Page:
Social media is at the core of modern culture and it's use in business has grown dramatically in recent years. According to a recent survey by The Manifest, 73% of SMBs use social media to promote their brand online. But social media channels are also a major target for cybercriminals.
Unsuspecting users are manipulated into divulging personal information – such as the restaurants you frequent, your favourite sports teams, your spouse’s name, and much more – and downloading malicious payloads.
Here’s an example: An employee tweets about how he would love to attend a New South Wales Waratahs game. The next day, he receives an email from a colleague (or so he thinks) offering him free tickets for Sunday’s game, which the colleague can’t attend due to a family obligation. The employee opens the email’s attachment to get his tickets, but it’s actually a file with a payload of malicious programs instead.
It's a common type of attack and underscores how crucial it is that employees are educated about good security practices and how to spot risks and suspicious behaviour.
How social media puts SMB customers at risk
There are several ways social media can be risky for SMBs including:
1. Phishing and social engineering attacks.
Social engineering is a massive security problem. In fact, only about half of social media users in the US keep their profiles private. This means bad actors can access useful information by simply searching and scrolling. Hackers can scrape a surprising amount of data from a single profile – such as pet names or the city the user was born in—which can be used to make phishing emails more convincing. Sometimes, they can use this information to answer security questions and access one of the user’s online accounts. While such details may not be available on business profiles, it’s relatively easy to find links to customers’ or employees’ public profiles from a business account. Once an employee is breached, the hacker has the keys to the kingdom.
2. Watering hole attacks.
Cybercriminals can also use scraped data from social media profiles for watering hole attacks, which target websites frequented by customers in an effort to steal usernames and passwords. Once hackers gain stolen credentials from a social media site, they can test them across multiple sites to see if the accounts match. Our research found 64% of users reuse their passwords across multiple accounts. This means that, even if only one person uses the same password for Facebook as they do for a business account, the SMB – or even your MSP business – is susceptible to attacks.
3. Malware attacks.
Social media advertising also offers plenty of opportunities for cybercriminals. Malware or phishing links can be hidden inside social media ads. The average person sees 5000-10,000 ads every single day and, on average, clicks 13 ads for every 1000 ads they see. That’s a lot of opportunities to download malware in just a single day. The risk to SMBs from Island Hopping, where criminals use malware to leap from one system to another, is even higher. In a recent Webroot survey of 803 IT professionals, 80 per cent of respondents said Facebook and related Web 2.0-based malware posed a serious problem for their company.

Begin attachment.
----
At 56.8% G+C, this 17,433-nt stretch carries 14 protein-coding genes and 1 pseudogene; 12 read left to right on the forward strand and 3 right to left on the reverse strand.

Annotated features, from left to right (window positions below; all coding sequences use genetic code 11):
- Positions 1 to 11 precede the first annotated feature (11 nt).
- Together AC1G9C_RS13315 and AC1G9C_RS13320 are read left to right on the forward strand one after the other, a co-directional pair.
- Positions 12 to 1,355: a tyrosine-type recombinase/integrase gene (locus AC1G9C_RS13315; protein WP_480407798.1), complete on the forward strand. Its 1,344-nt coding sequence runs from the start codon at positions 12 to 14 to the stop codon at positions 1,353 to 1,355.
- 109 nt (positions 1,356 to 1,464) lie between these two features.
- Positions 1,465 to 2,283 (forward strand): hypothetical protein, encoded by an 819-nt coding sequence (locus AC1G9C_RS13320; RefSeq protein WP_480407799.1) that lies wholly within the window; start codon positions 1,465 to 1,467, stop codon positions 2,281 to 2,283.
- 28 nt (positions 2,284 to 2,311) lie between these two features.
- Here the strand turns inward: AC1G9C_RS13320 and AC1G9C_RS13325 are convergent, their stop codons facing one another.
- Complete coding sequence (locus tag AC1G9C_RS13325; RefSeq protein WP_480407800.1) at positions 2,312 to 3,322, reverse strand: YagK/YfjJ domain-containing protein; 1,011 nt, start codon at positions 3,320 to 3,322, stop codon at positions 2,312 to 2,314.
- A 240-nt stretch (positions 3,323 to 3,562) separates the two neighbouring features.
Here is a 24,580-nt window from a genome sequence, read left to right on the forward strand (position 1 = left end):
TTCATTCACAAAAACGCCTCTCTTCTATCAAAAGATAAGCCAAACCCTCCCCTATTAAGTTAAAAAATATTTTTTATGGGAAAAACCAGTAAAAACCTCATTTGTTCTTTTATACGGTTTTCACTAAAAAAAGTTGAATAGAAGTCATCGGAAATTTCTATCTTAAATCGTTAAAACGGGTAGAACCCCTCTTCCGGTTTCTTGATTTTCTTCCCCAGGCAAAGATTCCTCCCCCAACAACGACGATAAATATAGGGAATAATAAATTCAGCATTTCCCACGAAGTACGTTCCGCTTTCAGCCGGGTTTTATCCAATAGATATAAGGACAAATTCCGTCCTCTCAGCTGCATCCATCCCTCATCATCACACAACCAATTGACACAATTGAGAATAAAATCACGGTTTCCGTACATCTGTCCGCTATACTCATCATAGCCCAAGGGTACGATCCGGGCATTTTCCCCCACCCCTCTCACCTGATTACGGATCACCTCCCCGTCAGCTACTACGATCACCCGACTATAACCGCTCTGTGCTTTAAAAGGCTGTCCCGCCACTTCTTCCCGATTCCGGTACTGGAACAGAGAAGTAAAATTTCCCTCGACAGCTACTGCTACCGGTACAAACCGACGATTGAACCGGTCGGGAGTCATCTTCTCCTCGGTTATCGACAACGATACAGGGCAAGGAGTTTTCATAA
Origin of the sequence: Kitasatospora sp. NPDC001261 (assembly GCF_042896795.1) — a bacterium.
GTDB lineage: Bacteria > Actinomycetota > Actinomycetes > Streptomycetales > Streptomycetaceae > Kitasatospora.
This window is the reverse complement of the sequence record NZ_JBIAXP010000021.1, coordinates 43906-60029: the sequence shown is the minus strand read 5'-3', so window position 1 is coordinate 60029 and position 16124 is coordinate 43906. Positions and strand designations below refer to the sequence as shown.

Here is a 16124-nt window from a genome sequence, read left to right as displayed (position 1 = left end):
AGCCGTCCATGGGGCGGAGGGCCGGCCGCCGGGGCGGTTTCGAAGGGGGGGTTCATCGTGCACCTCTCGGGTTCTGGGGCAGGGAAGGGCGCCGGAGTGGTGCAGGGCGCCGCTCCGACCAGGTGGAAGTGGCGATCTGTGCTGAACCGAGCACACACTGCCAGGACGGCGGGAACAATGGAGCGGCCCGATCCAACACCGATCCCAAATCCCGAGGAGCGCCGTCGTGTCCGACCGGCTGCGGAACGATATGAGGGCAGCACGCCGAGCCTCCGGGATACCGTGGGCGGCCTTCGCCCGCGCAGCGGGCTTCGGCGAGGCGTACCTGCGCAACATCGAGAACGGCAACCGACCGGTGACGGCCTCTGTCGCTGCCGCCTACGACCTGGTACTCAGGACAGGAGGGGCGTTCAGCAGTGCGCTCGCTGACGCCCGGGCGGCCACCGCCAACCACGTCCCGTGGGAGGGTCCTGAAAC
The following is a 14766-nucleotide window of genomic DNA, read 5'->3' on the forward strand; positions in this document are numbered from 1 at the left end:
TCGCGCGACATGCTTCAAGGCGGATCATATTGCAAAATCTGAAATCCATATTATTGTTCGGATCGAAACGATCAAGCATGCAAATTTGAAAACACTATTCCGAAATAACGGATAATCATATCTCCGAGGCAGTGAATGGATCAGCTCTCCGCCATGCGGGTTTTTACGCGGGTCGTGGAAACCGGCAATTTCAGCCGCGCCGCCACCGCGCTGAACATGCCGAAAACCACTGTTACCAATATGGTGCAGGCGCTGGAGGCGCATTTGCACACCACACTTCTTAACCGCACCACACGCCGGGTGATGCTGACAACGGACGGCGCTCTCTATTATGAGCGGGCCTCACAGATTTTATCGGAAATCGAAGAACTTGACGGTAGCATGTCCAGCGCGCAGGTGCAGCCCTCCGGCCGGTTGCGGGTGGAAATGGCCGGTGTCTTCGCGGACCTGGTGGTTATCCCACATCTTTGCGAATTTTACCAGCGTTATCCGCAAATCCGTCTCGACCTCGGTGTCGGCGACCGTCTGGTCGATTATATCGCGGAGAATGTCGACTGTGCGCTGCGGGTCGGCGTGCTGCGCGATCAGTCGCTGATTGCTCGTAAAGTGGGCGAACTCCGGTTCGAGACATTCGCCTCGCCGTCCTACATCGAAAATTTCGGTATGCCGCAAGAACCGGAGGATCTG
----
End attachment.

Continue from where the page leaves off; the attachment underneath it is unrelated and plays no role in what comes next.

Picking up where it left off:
How to educate SMBs about the dangers of social media
As an MSP, you have an obligation to keep your SMB customers safe. That begins by educating them about the risks of social media. Teach them how to secure their social media profiles by following these cybersecurity best practices:
- Don’t share or reuse passwords; use strong passwords, and reset them frequently.
- Add two-factor authentication for every social account.
- Set up security answers and restrict your privacy settings.
- Ensure social profiles are private and unsearchable.
- Limit the posting of personal details online and avoid sharing information that could be used as a security question, such as birthdays, schools, and names and pictures of family and pets.
- Don’t click on suspicious ads.
- Turn on login notifications.
- Log out of profiles when not in use and always log out of any accounts when using a public or shared computer.
- Keep up-to-date antivirus and malware protection on every device. Be sure to invest in a full-spectrum product that has real-time, dynamic web defence.
Webroot encourages everybody to stay educated on the latest trends and threats. Its new podcast series, Lockdown Lessons, is a great place to start. And the company knows from experience that security awareness training is highly effective. After just one year of end-user training, the average phishing click rate will drop below five per cent—meaning that organisation’s have actually changed the behaviour of users. What’s more, the risks continue to decrease with increased monthly campaigns.